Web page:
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US overrules puetro rico on election { December 3 2004 }

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From Orlando Sentinel

Puerto Rico candidate raps U.S. for meddling in vote
Aníbal Acevedo Vilá says a judge's decision about the election for governor was wrong.

By Ray Quintanilla
Sentinel Staff Writer

December 3, 2004

SAN JUAN, PUERTO RICO -- The candidate narrowly leading Puerto Rico's still-unsettled race for governor is charging the U.S. government with acting as a colonial ruler for seizing control of ballot counting in the protracted election.

A U.S. District Court judge's decision to step in and overrule Puerto Rico's Supreme Court on how to run the recount "tortures the island's residents and holds them hostage," said Aníbal Acevedo Vilá, the Popular Democratic Party candidate who held a narrow lead in the election when ballot counting was suspended Nov. 2.

Since then, efforts to complete that tabulation and get a recount under way have become mired in legal wrangling and worker walkouts as the commonwealth's three political parties try to sort through approximately 2 million ballots cast in the election.

Federal involvement in the election has ignited passions on the island, with supporters of two of the three major parties decrying it as unwarranted and unwanted meddling in local affairs.

Earlier this week, 20,000 people protested outside the federal courthouse in San Juan to denounce the rulings by U.S. District Judge Daniel Dominguez.

The controversy centers on 28,000 disputed ballots that likely hold the key to whether Acevedo Vilá or Pedro Rosselló of the New Progressive Party moves into the governor's office. Puerto Rico's top court said the ballots should be counted; Dominguez blocked that order, saying he wanted to review them first -- effectively taking control of the disputed ballots and how they will play in the election.

"Efforts to delay or restrain the election process are impeding the recount from continuing," said outgoing Gov. Sila Calderón, who is a member of the PDP. "It's fundamental to our democracy that these votes be counted."

But not everyone on the island sees it that way.

The controversy has laid bare longstanding fractures in Puerto Rico's political landscape, pitting the PDP, which supports the island's current, semiautonomous commonwealth status, and the Independence Party, which favors full autonomy, against Rosselló's NPP, which calls for closer ties with the United States and eventual statehood.

Rosselló and the NPP say the federal intervention was necessary to ensure a fair election because the island's courts and elections officials can't be trusted to do so on their own.

Already, Rosselló said, the Puerto Rico Supreme Court unfairly sided with Acevedo Vilá by calling for 28,000 disputed ballots to be counted despite questions about their legality.

Rosselló insists he was elected governor and disputes allegations that he or his party operatives are stalling the recount.

Confusion on the floor of the Puerto Rico Elections Commission about that issue alone has caused two long interruptions in the recount. The first lasted six days, and counting stopped again on Wednesday.

With Dominguez off the island for a legal seminar in Florida, the count is in limbo.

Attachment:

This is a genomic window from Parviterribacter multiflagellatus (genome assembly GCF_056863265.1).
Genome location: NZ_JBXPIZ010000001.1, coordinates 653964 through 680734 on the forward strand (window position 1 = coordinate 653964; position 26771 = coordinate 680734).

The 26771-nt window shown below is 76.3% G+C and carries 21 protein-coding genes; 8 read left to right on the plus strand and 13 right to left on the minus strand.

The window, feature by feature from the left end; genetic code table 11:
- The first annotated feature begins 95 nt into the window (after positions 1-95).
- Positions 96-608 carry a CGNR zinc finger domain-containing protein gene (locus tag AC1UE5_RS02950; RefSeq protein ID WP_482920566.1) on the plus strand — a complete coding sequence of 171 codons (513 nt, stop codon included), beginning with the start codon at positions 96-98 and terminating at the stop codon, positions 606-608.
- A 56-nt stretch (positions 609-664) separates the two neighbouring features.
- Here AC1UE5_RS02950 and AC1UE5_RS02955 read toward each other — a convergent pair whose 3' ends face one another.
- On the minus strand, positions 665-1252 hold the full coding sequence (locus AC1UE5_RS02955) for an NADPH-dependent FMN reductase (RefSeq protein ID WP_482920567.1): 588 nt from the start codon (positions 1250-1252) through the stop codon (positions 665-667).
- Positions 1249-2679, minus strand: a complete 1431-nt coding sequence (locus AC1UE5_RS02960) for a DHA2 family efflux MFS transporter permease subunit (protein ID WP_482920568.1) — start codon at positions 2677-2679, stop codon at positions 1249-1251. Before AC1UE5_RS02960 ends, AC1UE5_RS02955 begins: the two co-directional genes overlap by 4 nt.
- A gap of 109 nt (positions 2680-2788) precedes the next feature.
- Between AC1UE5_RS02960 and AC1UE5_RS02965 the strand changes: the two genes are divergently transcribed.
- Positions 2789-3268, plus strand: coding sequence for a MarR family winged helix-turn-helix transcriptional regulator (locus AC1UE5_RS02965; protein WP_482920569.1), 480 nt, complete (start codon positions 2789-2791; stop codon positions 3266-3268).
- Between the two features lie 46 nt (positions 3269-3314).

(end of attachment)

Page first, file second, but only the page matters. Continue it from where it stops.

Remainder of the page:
Ruben Berrios of the Independence Party said the Elections Commission should defy Dominguez's orders -- to temporarily set aside the disputed ballots -- and count them all. Then a winner should be declared, Berrios said.

Thursday marked one month since the race for governor was thrown into dispute when ballot counting was suspended with Acevedo Vilá holding a 3,880-vote lead.

Most of the 28,000 disputed ballots are those on which voters marked the symbol for the Independence Party but then went on to check boxes beside the names of Acevedo Vilá as well as Roberto Prats, who lost his bid to become Puerto Rico's nonvoting member of the U.S. Congress.

Aurelio Gracia, president of the Elections Commission, said the confusion surrounding the so-called split ballots caused problems from the very beginning -- notably, he said, because the 500 workers charged with the recount are split among the three parties.

"They all are members of the parties, and they don't want to do anything that they believe is unfair to their party," Gracia said. "If we could only get people to take a step back and lower the tensions a little bit, I do think we can get this recount done without all the fighting."

The commission is now in the middle of its second prolonged delay since Nov. 2. The stoppages are often directed by hard-liners from all three parties who watch the recount from a second-floor perch. They signal orders down to the floor when disputes surface.

Juan Manuel García Passalacqua, a local historian and political analyst, said 50 years of party infighting surrounding the territory's political status doesn't go away easily, regardless of other issues that surface.

"Those of us who have been around a long time know this dispute isn't going to be resolved right away," he said. "You have hard feelings from the past that just won't allow it."

Those sentiments are rooted in the very different views of Puerto Rico's future -- whether it remains a U.S. possession, becomes a nation on its own or evolves into a state.

"Settle in for a long fight," he said. "You see, it's already taken over a month. Those old differences are not just going to go away."

Ray Quintanilla can be reachedat rquintanilla@orlandosentinel.comor 787-729-9071.

Copyright © 2004, Orlando Sentinel

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